Clergy View-Nov. 23
In the Christian year we are about to celebrate the closing of our annual cycle. We do this each year, most of us, by reflecting on what it means to have Jesus Christ of Nazareth as our King. We have come through a whole year since last time we reflected on this and each year we end with a vision of glory regardless of the difficulties and challenges we face in the world we live in.
Those of us who follow a set of readings in rotation find ourselves reading disturbing passages about multi-winged creatures and tens of thousands praising a fiery God on a fiery throne. We call these passages apocalyptic scripture, stories that describe the truth about God and God’s reign.
It might be useful to take the word “apocalyptic” apart for those who haven’t studied the ancient languages. I found it intriguing to learn that apocalypse means literally, in Greek, “uncovering” the “precious hidden treasure.” In the Christian tradition we believe that Jesus Christ of Nazareth was and is the ultimate uncovering, or revelation, of the true nature of God.
So what does it mean when we think of Jesus of Nazareth as King? He says himself to Pontius Pilate “You say that I am a King...My kingdom is not of this world...” (Jn 18:36-37) Even Jesus’ disciples expected a military coup which would defeat the Roman Empire and restore freedom to people who had been oppressed under the strict and demanding rule of emperors.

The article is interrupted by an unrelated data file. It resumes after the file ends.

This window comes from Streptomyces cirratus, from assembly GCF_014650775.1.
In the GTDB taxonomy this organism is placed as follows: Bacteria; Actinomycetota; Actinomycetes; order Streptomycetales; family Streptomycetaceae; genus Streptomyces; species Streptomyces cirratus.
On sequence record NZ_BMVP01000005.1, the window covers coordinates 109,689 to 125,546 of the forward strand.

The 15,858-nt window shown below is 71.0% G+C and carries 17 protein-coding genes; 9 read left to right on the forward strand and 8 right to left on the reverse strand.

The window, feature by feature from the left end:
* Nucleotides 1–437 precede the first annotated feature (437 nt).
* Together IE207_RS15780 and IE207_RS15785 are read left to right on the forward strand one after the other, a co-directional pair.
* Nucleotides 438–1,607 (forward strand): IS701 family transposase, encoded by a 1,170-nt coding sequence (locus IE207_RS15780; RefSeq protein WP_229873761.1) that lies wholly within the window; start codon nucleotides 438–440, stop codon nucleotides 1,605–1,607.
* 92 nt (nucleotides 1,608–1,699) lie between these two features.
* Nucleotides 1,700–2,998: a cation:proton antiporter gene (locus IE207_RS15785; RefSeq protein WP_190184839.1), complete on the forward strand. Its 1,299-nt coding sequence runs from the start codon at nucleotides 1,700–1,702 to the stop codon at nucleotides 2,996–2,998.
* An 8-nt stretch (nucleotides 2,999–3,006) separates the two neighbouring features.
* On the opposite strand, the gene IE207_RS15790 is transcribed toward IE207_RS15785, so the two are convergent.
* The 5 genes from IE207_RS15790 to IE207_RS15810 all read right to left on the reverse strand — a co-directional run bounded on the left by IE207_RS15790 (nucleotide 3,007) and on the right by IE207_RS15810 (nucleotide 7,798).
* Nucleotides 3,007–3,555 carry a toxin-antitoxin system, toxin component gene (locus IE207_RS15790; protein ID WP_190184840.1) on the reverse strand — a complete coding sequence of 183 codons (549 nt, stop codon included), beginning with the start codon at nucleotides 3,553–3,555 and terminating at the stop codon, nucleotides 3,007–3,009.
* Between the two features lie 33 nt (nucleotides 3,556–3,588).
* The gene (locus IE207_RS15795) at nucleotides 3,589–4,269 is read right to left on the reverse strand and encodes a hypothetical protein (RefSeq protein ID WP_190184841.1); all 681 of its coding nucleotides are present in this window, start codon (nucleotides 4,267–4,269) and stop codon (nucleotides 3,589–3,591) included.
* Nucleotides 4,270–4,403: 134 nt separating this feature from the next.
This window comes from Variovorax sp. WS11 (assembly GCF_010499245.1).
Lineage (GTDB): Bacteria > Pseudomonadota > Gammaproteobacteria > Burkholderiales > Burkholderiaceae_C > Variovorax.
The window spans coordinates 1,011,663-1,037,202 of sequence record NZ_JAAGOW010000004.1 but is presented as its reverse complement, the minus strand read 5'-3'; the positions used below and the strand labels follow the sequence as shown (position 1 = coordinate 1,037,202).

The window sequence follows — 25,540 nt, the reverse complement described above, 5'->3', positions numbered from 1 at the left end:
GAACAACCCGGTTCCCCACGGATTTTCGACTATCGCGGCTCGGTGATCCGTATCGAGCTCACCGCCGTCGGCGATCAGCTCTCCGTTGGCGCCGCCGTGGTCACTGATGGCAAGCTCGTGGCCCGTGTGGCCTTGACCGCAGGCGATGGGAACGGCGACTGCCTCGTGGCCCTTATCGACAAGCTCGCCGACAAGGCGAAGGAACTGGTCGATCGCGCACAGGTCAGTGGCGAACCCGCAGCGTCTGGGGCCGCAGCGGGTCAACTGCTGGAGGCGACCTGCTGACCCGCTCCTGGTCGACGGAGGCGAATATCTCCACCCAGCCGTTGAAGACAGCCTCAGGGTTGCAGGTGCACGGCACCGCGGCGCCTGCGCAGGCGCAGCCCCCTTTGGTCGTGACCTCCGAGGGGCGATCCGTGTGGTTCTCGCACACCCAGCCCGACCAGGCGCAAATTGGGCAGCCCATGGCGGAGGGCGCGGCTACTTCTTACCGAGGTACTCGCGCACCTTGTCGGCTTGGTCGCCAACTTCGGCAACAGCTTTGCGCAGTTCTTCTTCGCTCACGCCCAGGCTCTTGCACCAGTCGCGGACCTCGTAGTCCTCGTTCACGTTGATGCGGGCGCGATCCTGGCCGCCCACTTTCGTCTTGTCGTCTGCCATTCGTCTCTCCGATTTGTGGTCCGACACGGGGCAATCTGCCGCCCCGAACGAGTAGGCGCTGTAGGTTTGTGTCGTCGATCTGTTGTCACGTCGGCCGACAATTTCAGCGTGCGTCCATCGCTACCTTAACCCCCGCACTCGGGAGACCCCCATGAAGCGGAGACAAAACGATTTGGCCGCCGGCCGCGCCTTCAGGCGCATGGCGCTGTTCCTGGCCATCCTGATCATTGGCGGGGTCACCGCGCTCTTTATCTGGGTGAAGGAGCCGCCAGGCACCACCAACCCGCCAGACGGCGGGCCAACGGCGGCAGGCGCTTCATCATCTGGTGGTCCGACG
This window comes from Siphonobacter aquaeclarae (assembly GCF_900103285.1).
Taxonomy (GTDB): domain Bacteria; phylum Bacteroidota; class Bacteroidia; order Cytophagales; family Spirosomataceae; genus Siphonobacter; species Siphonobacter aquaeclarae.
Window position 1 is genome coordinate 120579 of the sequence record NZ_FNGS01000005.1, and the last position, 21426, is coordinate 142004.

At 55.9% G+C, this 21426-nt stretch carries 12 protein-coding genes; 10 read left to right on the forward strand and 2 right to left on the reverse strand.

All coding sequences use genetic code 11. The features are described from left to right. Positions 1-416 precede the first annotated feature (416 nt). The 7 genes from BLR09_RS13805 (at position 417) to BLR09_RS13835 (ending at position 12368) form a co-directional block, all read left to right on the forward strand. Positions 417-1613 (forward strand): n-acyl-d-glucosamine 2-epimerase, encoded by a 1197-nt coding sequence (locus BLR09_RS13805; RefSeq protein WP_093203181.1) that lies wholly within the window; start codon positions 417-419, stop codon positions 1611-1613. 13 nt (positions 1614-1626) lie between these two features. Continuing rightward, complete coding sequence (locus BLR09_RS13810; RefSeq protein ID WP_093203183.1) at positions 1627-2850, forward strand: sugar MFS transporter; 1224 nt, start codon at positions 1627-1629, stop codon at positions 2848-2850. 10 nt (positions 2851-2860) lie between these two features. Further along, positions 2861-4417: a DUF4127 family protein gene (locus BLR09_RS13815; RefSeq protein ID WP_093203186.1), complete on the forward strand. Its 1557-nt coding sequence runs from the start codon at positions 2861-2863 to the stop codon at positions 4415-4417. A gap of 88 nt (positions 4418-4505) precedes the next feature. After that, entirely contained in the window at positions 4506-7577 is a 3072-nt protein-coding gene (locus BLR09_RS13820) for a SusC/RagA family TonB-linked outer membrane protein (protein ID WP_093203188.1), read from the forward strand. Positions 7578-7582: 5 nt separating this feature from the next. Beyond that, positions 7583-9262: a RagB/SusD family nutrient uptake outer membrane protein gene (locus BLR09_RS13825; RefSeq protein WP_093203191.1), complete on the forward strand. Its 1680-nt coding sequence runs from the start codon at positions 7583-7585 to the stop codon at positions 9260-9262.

In Jesus, as the anointed (Christ), God reveals the precious treasure that is the Nature of God: A King who does no harm to Creatures or Creation, but rather allows it to unfold in the way it was designed. A Ruler who expects love and adoration, but longs for purity of love and therefore we have to choose to love and adore. A Sovereign who serves Creation as companion, coach, cheerleader and comforter. A Monarch whose throne stands on the smoldering hill-of-skulls and who stretches his arms to embrace the cosmos. An Emperor whose crimson robe of hemoglobin drips from the wounds inflicted by the sin of humanity. A Prince whose crown signifies the human lust for blame when things go so very badly. The Royal One who walks amongst us; rescues the lost, the last and the least and invites us into the work of the kingdom as his hands and feet, his head and heart in the world.
This is the King we celebrate and serve. This is the Ruler who has dominion over our souls if we say “yes.” This is the Prince who uncovers the precious treasure: the true Nature of God. In our confusing, troubled, dangerous and delightful world we will never find a place he hasn’t been.